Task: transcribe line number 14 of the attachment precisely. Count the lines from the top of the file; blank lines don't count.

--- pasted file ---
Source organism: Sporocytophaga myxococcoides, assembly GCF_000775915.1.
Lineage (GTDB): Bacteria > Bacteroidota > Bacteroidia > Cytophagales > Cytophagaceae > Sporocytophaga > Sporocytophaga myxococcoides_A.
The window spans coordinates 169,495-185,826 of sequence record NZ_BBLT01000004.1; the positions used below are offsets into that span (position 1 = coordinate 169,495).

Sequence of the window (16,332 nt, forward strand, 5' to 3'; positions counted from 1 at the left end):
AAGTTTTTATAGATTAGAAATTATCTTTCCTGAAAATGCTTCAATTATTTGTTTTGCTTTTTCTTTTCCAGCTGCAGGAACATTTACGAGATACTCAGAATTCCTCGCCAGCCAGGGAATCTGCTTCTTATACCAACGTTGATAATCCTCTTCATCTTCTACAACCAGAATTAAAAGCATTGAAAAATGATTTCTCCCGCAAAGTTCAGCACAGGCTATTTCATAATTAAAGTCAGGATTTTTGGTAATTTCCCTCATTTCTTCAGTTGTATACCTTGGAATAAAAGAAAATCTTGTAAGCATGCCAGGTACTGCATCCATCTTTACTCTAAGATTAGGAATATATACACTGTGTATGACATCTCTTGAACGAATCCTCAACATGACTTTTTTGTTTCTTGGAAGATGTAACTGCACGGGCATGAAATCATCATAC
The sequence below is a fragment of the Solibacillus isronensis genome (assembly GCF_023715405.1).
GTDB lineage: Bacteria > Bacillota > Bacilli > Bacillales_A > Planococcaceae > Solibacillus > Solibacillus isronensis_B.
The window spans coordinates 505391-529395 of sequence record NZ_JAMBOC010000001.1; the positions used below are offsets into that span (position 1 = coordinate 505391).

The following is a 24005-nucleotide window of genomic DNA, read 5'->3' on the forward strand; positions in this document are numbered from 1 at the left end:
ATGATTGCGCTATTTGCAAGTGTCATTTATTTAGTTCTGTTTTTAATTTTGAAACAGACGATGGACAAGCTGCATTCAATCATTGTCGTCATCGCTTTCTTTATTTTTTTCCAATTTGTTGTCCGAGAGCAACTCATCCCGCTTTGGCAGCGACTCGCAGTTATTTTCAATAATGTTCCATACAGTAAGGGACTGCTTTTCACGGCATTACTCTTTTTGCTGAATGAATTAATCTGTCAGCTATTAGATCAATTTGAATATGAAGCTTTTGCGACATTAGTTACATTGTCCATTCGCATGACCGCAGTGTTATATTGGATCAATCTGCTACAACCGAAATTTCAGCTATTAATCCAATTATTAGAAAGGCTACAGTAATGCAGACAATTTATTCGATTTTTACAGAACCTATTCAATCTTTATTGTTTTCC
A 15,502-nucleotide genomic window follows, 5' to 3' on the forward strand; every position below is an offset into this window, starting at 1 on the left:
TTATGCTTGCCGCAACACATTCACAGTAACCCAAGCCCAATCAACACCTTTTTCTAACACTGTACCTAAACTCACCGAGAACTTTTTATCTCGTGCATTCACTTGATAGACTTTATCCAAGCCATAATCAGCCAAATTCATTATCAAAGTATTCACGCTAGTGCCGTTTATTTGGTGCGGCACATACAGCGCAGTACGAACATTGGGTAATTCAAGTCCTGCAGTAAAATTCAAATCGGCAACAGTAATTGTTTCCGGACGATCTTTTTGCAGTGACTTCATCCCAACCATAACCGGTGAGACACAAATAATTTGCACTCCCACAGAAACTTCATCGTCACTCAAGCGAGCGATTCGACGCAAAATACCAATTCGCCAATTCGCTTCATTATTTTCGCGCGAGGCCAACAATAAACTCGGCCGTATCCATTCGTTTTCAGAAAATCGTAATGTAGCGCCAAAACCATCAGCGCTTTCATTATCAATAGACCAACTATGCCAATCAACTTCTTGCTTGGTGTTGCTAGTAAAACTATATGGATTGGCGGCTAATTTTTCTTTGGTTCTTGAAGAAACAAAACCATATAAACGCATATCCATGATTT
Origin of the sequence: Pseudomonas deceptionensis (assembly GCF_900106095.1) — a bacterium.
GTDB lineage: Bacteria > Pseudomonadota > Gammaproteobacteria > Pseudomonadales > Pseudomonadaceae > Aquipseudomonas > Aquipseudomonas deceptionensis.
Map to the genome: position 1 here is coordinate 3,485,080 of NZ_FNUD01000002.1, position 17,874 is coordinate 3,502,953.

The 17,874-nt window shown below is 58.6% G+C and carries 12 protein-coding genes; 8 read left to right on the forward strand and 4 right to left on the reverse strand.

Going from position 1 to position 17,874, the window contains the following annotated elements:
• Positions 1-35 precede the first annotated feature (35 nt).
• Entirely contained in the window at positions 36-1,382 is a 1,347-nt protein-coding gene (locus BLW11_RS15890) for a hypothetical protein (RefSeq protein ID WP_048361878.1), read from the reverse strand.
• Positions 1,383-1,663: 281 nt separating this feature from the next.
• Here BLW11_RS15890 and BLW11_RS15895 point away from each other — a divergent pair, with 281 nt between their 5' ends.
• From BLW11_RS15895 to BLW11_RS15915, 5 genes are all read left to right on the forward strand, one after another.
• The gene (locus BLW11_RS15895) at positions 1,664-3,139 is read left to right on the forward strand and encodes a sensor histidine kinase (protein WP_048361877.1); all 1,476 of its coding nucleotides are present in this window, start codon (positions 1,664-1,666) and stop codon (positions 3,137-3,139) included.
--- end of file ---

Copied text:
GTDB lineage: Bacteria > Pseudomonadota > Gammaproteobacteria > Pseudomonadales > Pseudomonadaceae > Aquipseudomonas > Aquipseudomonas deceptionensis.